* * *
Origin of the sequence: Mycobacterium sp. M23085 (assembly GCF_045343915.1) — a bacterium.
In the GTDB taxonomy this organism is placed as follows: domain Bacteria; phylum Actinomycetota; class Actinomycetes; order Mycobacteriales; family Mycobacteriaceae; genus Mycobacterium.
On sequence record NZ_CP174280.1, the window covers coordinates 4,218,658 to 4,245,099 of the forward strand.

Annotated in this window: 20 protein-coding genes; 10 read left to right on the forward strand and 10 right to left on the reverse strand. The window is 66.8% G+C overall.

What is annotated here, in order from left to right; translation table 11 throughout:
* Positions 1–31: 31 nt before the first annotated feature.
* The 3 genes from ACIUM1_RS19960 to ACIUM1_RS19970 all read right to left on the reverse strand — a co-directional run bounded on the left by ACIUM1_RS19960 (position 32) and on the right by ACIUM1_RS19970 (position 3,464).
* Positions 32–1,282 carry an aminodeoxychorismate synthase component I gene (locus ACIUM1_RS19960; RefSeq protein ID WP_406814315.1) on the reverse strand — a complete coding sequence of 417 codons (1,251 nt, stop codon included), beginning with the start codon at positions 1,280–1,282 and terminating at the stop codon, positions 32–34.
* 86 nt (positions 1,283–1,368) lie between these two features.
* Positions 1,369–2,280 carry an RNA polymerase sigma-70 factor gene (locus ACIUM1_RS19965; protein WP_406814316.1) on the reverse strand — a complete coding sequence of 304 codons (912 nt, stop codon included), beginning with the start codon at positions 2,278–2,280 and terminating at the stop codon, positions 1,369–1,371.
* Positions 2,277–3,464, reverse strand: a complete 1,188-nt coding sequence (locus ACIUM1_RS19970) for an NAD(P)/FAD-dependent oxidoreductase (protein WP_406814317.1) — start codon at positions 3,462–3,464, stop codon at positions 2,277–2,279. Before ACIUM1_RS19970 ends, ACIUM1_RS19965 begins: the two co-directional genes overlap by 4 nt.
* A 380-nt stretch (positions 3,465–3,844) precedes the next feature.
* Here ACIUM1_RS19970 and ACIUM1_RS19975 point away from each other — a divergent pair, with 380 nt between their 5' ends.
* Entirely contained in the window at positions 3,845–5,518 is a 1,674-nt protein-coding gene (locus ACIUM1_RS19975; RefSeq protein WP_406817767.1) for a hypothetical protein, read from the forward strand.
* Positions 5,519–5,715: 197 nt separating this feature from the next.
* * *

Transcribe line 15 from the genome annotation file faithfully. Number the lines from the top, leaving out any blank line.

* Positions 5,519–5,715: 197 nt separating this feature from the next.